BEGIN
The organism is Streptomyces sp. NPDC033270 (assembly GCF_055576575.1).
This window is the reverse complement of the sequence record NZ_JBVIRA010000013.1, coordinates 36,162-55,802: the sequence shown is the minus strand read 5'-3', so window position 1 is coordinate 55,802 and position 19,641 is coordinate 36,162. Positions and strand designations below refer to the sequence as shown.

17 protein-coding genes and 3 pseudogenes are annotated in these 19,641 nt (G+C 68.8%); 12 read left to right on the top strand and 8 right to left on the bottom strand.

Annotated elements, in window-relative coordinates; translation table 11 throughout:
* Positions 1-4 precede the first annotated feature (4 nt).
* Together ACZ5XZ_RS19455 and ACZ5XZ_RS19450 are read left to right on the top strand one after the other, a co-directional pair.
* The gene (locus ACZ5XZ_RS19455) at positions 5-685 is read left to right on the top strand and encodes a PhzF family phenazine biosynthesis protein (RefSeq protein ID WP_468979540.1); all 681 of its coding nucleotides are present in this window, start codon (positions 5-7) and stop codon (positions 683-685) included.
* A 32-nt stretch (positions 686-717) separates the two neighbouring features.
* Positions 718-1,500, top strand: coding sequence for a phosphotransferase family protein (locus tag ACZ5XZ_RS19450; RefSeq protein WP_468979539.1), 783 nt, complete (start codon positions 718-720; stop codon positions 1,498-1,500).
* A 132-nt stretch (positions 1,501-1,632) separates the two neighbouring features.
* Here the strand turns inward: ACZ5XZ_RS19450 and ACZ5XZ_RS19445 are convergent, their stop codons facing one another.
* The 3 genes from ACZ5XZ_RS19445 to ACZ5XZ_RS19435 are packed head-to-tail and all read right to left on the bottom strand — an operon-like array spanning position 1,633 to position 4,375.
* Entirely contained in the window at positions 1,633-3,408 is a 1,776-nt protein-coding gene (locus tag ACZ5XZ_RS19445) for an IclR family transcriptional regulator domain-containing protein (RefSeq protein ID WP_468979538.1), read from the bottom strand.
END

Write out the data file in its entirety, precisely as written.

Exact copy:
The organism is Streptomyces sp. NPDC033270 (assembly GCF_055576575.1).
This window is the reverse complement of the sequence record NZ_JBVIRA010000013.1, coordinates 36,162-55,802: the sequence shown is the minus strand read 5'-3', so window position 1 is coordinate 55,802 and position 19,641 is coordinate 36,162. Positions and strand designations below refer to the sequence as shown.

17 protein-coding genes and 3 pseudogenes are annotated in these 19,641 nt (G+C 68.8%); 12 read left to right on the top strand and 8 right to left on the bottom strand.

Annotated elements, in window-relative coordinates; translation table 11 throughout:
* Positions 1-4 precede the first annotated feature (4 nt).
* Together ACZ5XZ_RS19455 and ACZ5XZ_RS19450 are read left to right on the top strand one after the other, a co-directional pair.
* The gene (locus ACZ5XZ_RS19455) at positions 5-685 is read left to right on the top strand and encodes a PhzF family phenazine biosynthesis protein (RefSeq protein ID WP_468979540.1); all 681 of its coding nucleotides are present in this window, start codon (positions 5-7) and stop codon (positions 683-685) included.
* A 32-nt stretch (positions 686-717) separates the two neighbouring features.
* Positions 718-1,500, top strand: coding sequence for a phosphotransferase family protein (locus tag ACZ5XZ_RS19450; RefSeq protein WP_468979539.1), 783 nt, complete (start codon positions 718-720; stop codon positions 1,498-1,500).
* A 132-nt stretch (positions 1,501-1,632) separates the two neighbouring features.
* Here the strand turns inward: ACZ5XZ_RS19450 and ACZ5XZ_RS19445 are convergent, their stop codons facing one another.
* The 3 genes from ACZ5XZ_RS19445 to ACZ5XZ_RS19435 are packed head-to-tail and all read right to left on the bottom strand — an operon-like array spanning position 1,633 to position 4,375.
* Entirely contained in the window at positions 1,633-3,408 is a 1,776-nt protein-coding gene (locus tag ACZ5XZ_RS19445) for an IclR family transcriptional regulator domain-containing protein (RefSeq protein ID WP_468979538.1), read from the bottom strand.